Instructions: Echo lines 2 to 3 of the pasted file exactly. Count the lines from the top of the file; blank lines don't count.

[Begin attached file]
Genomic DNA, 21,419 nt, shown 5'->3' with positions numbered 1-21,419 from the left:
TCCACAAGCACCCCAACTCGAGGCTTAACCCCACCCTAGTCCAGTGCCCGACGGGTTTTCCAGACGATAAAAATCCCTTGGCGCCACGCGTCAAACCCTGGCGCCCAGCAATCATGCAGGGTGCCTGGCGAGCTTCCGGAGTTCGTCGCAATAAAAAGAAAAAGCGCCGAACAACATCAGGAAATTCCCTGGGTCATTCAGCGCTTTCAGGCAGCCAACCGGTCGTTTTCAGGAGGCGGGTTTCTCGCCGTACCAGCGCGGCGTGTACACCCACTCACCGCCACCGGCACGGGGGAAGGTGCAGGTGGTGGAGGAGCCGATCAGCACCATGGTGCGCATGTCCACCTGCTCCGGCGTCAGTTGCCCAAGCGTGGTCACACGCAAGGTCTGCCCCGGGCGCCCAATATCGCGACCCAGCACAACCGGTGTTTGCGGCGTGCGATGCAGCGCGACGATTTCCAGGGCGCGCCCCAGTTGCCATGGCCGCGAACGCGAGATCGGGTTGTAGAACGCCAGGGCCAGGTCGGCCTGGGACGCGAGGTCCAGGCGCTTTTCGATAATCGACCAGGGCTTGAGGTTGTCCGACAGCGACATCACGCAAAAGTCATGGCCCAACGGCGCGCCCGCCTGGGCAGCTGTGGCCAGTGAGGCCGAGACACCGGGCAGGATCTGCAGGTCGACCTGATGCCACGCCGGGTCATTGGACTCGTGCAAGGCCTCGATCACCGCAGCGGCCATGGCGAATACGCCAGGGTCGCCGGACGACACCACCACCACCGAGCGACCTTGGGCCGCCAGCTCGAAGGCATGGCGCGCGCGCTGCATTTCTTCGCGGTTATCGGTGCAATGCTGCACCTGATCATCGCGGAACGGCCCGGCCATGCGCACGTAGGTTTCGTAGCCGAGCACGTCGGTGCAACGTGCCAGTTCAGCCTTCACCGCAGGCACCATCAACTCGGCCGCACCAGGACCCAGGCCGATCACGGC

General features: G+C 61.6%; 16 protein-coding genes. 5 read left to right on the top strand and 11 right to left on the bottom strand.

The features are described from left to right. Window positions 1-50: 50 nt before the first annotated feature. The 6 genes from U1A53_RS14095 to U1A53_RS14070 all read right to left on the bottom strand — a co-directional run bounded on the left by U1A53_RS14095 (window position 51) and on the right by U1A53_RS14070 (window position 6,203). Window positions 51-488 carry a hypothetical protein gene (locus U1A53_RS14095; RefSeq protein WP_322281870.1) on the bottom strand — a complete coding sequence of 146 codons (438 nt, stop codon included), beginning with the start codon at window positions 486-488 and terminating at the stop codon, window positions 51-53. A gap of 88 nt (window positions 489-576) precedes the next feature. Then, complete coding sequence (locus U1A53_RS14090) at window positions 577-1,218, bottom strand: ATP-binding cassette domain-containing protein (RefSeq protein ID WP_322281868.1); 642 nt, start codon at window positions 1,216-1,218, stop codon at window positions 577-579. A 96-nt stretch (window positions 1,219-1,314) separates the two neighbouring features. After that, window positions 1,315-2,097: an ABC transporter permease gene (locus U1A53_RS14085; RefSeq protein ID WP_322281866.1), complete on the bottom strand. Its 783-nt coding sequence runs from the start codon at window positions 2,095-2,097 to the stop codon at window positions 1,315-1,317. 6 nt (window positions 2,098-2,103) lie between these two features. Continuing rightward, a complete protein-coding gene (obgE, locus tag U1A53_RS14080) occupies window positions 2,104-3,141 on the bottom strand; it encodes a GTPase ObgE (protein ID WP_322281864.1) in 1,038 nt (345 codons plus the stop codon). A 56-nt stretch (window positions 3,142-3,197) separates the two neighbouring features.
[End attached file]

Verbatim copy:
TCCACAAGCACCCCAACTCGAGGCTTAACCCCACCCTAGTCCAGTGCCCGACGGGTTTTCCAGACGATAAAAATCCCTTGGCGCCACGCGTCAAACCCTGGCGCCCAGCAATCATGCAGGGTGCCTGGCGAGCTTCCGGAGTTCGTCGCAATAAAAAGAAAAAGCGCCGAACAACATCAGGAAATTCCCTGGGTCATTCAGCGCTTTCAGGCAGCCAACCGGTCGTTTTCAGGAGGCGGGTTTCTCGCCGTACCAGCGCGGCGTGTACACCCACTCACCGCCACCGGCACGGGGGAAGGTGCAGGTGGTGGAGGAGCCGATCAGCACCATGGTGCGCATGTCCACCTGCTCCGGCGTCAGTTGCCCAAGCGTGGTCACACGCAAGGTCTGCCCCGGGCGCCCAATATCGCGACCCAGCACAACCGGTGTTTGCGGCGTGCGATGCAGCGCGACGATTTCCAGGGCGCGCCCCAGTTGCCATGGCCGCGAACGCGAGATCGGGTTGTAGAACGCCAGGGCCAGGTCGGCCTGGGACGCGAGGTCCAGGCGCTTTTCGATAATCGACCAGGGCTTGAGGTTGTCCGACAGCGACATCACGCAAAAGTCATGGCCCAACGGCGCGCCCGCCTGGGCAGCTGTGGCCAGTGAGGCCGAGACACCGGGCAGGATCTGCAGGTCGACCTGATGCCACGCCGGGTCATTGGACTCGTGCAAGGCCTCGATCACCGCAGCGGCCATGGCGAATACGCCAGGGTCGCCGGACGACACCACCACCACCGAGCGACCTTGGGCCGCCAGCTCGAAGGCATGGCGCGCGCGCTGCATTTCTTCGCGGTTATCGGTGCAATGCTGCACCTGATCATCGCGGAACGGCCCGGCCATGCGCACGTAGGTTTCGTAGCCGAGCACGTCGGTGCAACGTGCCAGTTCAGCCTTCACCGCAGGCACCATCAACTCGGCCGCACCAGGACCCAGGCCGATCACGGC

General features: G+C 61.6%; 16 protein-coding genes. 5 read left to right on the top strand and 11 right to left on the bottom strand.